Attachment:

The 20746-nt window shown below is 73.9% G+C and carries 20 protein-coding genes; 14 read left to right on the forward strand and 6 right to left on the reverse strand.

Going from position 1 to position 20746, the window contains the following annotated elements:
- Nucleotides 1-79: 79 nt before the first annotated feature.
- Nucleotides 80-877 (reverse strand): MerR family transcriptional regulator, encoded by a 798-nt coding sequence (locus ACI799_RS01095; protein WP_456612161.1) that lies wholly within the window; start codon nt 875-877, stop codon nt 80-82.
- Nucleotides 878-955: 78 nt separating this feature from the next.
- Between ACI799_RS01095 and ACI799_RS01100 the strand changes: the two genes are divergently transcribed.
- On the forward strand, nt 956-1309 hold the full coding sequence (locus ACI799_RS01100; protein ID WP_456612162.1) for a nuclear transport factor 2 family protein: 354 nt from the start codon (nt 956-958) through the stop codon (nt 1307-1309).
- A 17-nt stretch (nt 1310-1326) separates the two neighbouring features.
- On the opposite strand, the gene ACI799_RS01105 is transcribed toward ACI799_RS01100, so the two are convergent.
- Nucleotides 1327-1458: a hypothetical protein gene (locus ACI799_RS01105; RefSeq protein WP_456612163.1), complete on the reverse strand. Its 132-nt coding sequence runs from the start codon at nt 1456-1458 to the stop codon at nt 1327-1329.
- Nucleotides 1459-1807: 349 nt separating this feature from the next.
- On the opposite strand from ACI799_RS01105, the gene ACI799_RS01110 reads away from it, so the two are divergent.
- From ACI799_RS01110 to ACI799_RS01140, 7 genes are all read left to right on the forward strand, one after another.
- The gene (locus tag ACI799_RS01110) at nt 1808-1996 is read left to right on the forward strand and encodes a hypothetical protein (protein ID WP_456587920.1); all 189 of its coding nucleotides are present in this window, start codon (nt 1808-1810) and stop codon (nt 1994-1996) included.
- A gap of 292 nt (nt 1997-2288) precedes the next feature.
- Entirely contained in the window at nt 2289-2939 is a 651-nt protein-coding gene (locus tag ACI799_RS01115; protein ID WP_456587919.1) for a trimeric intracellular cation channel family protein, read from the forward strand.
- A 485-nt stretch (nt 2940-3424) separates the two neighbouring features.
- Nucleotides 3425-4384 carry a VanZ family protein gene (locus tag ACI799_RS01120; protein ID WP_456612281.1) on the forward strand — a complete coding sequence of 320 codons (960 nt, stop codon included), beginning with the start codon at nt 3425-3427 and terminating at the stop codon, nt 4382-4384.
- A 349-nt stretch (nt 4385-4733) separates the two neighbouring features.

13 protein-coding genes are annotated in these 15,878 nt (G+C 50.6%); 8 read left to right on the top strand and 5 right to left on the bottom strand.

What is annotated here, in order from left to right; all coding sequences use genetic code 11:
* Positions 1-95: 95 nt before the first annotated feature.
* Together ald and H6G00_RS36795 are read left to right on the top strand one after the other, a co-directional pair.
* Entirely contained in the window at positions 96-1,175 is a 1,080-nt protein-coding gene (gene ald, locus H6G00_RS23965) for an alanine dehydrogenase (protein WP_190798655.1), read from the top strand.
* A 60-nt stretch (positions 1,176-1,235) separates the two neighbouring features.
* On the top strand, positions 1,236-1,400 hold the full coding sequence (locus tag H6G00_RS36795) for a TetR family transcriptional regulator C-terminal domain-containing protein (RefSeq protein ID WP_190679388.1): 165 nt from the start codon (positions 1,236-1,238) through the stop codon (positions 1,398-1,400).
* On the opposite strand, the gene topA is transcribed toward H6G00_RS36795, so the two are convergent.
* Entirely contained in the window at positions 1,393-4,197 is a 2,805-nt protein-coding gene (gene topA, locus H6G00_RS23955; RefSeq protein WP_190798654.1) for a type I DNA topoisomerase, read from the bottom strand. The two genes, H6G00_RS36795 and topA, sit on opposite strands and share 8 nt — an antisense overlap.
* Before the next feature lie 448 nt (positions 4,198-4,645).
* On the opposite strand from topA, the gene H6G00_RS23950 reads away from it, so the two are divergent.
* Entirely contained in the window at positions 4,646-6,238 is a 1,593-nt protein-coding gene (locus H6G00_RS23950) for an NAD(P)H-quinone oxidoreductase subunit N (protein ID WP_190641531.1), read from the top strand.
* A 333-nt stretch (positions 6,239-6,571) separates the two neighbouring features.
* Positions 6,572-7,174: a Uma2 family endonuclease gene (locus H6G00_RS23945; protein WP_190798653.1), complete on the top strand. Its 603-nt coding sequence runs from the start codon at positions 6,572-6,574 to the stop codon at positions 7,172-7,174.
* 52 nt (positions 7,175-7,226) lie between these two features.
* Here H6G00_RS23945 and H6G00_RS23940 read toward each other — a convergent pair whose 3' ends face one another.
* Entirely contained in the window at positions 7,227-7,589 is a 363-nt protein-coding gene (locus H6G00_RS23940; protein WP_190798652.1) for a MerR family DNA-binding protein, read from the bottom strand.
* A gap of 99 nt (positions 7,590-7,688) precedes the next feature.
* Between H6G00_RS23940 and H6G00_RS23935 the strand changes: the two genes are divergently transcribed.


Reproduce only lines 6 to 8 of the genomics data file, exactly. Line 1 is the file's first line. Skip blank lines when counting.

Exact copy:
- Between ACI799_RS01095 and ACI799_RS01100 the strand changes: the two genes are divergently transcribed.
- On the forward strand, nt 956-1309 hold the full coding sequence (locus ACI799_RS01100; protein ID WP_456612162.1) for a nuclear transport factor 2 family protein: 354 nt from the start codon (nt 956-958) through the stop codon (nt 1307-1309).
- A 17-nt stretch (nt 1310-1326) separates the two neighbouring features.